Letter: Rents: To Pay or Not To Pay?

Like all other papers of what is known as the “left” you just now devote a good deal of attention to rents. In your February issue for instance there are two articles on the subject. In each of these you mention the 1915 rent controls. But you do not give the reason why the control was imposed in 1915. It was because in Glasgow and other towns in Scotland tenants not only refused to pay the increase but refused to pay any rent at all. As indeed some are doing in Northern Ireland to-day. The government in Westminster was terrified and in great haste passed the Rent Control Act making it illegal to demand increased rents. This of course was a great blow to landlords and they have by one means or another, with the assistance of all governments, been getting round it ever since as described in your first article “Why Rents Must Go Up”.

Unfortunately you have not learnt the lesson, if tenants of council or landlord living accommodation refuse to pay any rent at all or if those who are forced to borrow money to get a place to live in refuse to pay out rent charges no power can force them to do so if they stand united.

Having read your paper for many years I know your normal reply would be “What of it”, even if British workers do not pay capitalism will still exist and people in France, the USSR, China etc. etc. will still be paying rents. True enough but if the British worker can defeat the landlord and money lender in the matter of rents etc., it will not be long before others follow their example. After all you are not against the miners, you say, — “They should have the support of all other workers etc. etc.”

Let us see the SPGB taking up the fight for the workers on the rents issue and advocating “No rents or interest charges for lousy accommodation”.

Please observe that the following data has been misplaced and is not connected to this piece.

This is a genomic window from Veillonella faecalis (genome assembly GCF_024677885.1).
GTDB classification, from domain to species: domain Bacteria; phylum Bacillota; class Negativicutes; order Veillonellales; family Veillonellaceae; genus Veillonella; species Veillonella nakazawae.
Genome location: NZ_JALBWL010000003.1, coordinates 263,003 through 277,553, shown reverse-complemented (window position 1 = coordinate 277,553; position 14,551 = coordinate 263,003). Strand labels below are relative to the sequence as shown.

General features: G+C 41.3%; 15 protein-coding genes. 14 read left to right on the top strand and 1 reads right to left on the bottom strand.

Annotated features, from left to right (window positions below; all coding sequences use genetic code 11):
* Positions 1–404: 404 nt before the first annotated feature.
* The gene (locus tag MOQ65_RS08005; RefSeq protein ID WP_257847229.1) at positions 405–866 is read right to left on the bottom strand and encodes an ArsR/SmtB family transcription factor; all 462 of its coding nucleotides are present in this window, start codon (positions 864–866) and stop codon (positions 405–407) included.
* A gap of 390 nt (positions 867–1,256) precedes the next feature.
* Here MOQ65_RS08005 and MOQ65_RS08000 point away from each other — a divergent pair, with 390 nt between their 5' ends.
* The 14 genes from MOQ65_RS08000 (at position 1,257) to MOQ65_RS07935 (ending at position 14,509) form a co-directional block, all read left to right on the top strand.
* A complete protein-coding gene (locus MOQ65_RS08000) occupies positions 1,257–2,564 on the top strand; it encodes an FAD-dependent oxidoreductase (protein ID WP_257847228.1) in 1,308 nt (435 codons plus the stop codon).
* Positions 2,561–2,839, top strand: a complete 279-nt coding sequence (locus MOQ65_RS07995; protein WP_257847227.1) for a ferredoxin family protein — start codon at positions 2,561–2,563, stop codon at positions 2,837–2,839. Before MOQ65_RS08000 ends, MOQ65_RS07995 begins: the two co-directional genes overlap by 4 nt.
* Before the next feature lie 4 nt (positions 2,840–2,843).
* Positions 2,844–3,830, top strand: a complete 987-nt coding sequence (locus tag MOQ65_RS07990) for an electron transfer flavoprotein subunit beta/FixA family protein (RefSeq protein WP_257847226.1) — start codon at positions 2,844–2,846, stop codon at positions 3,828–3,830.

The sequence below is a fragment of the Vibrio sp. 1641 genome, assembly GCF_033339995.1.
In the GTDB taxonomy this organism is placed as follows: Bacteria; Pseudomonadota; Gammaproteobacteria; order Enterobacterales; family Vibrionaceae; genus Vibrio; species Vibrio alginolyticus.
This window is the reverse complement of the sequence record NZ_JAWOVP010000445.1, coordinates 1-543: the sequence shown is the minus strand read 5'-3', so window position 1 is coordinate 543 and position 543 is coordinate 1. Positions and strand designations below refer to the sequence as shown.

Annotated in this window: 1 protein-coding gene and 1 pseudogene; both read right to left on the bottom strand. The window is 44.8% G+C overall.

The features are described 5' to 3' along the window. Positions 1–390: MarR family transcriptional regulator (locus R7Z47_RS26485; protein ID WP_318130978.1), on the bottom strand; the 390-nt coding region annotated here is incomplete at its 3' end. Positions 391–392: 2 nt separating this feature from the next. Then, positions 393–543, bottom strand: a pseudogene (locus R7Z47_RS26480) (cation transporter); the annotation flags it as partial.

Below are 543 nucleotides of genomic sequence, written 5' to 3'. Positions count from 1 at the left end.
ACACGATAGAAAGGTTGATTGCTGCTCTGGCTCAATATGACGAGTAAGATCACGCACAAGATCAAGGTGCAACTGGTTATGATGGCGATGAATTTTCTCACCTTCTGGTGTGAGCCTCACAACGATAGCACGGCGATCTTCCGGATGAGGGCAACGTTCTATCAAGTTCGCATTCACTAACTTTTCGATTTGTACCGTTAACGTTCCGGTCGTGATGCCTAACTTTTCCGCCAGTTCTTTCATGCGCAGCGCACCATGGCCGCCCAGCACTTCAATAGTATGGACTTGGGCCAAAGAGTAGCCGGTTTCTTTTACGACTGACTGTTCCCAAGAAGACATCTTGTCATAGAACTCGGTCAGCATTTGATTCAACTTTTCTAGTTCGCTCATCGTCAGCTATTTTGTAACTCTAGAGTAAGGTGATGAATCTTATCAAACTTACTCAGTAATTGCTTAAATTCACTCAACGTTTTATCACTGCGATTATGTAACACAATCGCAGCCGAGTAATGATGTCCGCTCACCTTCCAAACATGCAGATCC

Tom Braddock
East Preston.

The episode to which our correspondent refers was a consequence of housing shortage after the outbreak of the 1914-1918 war. House-building virtually ceased when the war began, and in the munitions-producing areas the shortage gave a special opportunity for profiteering in rents. In Glasgow, tenants in slum districts refused to pay increased rents and were supported by the militant Clyde workers. The outcry was a principal factor in causing the government to pass the Increase of Rent and Mortgage Interest (War Restrictions) Act, 1915.

It was, as Tom Braddock says, “a great blow to landlords”; this was one of the themes of our article Why Must the Rent Go Up? However, he is assuming that a blow against landlords is a blow against capitalism. In fact, a reduction in so large an item in working-class living costs is extremely welcome to the other sections of the capitalist class. Rent control has remained in force for fifty-seven years because it has helped keep wages down; a free market in rented housing would inevitably mean universal demands for higher wages. The present government and its predecessors have been as frightened of this as Braddock says they were of agitation in 1915, and have made concessions to landlords only because the alternative — already happening — was having large numbers of controlled houses deteriorating into slums.

As for the suggestion that the working class should now refuse altogether to pay rent or mortgage interest, Braddock does not tell us what would be achieved by this. He does not imagine, surely, that every household would then find itself better off by that amount every week? If he does, his reading of the Socialist Standard for many years cannot have been attentive.


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